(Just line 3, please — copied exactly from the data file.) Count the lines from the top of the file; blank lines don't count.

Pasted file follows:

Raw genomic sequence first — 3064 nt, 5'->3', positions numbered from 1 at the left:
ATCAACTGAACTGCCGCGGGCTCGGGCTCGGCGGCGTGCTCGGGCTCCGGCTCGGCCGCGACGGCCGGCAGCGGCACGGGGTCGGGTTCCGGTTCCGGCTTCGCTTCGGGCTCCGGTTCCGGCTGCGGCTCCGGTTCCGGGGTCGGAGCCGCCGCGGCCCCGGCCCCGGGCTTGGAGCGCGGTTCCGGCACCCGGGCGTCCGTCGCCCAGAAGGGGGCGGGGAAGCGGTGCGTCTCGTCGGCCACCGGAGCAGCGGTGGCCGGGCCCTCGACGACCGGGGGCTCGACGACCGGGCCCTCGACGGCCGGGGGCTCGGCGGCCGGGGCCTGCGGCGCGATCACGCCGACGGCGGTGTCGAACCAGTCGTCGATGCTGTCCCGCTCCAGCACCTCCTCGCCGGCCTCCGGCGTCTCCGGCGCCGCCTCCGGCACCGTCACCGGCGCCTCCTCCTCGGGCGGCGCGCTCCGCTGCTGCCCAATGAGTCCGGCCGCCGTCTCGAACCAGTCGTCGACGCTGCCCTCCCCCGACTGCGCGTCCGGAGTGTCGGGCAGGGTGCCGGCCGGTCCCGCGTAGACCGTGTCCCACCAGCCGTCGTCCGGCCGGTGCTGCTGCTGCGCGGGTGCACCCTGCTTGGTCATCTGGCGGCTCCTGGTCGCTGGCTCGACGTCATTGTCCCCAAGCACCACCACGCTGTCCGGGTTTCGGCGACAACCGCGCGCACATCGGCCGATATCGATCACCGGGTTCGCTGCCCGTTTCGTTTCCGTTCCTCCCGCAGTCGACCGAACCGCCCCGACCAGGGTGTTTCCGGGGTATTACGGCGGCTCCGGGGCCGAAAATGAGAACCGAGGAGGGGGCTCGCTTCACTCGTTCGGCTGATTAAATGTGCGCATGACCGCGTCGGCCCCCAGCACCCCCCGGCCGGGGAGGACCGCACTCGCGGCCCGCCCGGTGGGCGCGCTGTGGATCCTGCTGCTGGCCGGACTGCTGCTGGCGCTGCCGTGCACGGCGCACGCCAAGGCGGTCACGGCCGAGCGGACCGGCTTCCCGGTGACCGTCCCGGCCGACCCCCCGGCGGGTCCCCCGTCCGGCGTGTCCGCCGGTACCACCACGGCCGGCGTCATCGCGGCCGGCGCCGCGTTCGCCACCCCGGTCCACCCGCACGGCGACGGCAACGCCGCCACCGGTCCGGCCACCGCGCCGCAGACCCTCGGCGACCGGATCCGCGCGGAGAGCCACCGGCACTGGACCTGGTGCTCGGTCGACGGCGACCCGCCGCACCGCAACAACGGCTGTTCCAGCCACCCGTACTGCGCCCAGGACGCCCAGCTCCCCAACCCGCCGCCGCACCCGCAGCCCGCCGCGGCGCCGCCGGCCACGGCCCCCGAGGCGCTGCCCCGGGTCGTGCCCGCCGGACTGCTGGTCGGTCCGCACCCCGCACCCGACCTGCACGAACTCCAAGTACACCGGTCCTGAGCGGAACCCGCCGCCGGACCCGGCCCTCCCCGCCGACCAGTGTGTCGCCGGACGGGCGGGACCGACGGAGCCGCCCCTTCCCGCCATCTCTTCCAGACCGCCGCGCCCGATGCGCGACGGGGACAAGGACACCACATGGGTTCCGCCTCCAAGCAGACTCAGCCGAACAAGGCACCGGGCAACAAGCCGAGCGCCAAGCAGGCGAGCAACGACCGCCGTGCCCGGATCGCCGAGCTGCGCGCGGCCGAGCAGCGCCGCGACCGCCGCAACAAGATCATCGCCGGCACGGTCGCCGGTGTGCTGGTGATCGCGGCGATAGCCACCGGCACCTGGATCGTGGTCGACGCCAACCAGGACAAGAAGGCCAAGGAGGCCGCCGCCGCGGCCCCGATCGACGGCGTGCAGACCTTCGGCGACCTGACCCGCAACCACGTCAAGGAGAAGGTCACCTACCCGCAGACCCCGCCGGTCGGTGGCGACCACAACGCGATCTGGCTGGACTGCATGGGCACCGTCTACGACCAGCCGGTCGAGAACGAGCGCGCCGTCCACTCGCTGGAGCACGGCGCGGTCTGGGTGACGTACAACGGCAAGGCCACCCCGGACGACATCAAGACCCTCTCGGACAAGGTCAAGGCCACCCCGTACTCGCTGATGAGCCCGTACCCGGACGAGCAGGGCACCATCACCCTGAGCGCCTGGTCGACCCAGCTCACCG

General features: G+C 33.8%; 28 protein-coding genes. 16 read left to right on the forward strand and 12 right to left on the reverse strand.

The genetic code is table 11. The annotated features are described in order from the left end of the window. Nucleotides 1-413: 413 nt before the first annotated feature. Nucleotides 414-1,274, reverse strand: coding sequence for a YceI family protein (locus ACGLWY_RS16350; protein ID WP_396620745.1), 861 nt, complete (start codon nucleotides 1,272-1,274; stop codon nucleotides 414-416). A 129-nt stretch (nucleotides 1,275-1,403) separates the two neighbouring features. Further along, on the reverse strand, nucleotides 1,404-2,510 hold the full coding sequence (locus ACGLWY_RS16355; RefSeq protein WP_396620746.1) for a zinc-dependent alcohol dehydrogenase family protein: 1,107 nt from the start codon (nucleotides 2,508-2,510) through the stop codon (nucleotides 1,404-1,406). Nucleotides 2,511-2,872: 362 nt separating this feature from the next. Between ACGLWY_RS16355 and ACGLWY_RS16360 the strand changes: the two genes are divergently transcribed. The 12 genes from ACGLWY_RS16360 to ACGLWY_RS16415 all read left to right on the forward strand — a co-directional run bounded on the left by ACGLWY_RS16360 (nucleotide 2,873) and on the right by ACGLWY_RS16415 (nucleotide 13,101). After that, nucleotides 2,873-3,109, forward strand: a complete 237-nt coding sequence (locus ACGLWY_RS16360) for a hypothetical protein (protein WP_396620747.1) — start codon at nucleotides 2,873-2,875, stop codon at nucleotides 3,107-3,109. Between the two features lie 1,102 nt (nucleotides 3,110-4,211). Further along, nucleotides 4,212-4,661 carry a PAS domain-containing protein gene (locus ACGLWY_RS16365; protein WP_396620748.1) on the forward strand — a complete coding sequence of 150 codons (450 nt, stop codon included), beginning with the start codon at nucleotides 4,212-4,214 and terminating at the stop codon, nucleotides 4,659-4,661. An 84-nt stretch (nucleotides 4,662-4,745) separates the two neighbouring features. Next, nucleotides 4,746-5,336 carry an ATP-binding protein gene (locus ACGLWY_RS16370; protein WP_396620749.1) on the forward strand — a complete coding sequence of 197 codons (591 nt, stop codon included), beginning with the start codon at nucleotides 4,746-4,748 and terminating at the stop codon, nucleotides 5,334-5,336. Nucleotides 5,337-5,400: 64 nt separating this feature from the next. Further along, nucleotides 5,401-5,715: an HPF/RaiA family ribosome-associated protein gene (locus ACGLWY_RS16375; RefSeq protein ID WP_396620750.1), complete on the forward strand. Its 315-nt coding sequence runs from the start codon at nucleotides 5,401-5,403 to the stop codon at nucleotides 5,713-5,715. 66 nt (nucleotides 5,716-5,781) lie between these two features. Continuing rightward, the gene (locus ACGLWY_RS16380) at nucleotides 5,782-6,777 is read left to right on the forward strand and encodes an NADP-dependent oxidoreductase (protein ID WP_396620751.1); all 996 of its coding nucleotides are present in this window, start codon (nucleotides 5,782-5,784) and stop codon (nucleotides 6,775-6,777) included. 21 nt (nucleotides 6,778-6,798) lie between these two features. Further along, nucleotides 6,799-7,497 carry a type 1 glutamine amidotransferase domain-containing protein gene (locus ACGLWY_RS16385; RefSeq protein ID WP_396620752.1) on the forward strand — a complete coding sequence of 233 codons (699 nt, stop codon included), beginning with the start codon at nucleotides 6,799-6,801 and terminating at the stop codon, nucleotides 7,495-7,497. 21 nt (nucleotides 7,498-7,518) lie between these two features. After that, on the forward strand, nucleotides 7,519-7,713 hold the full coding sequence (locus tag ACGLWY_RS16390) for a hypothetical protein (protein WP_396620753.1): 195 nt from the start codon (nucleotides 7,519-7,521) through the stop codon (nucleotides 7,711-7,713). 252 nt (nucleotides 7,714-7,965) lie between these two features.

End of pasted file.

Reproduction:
General features: G+C 33.8%; 28 protein-coding genes. 16 read left to right on the forward strand and 12 right to left on the reverse strand.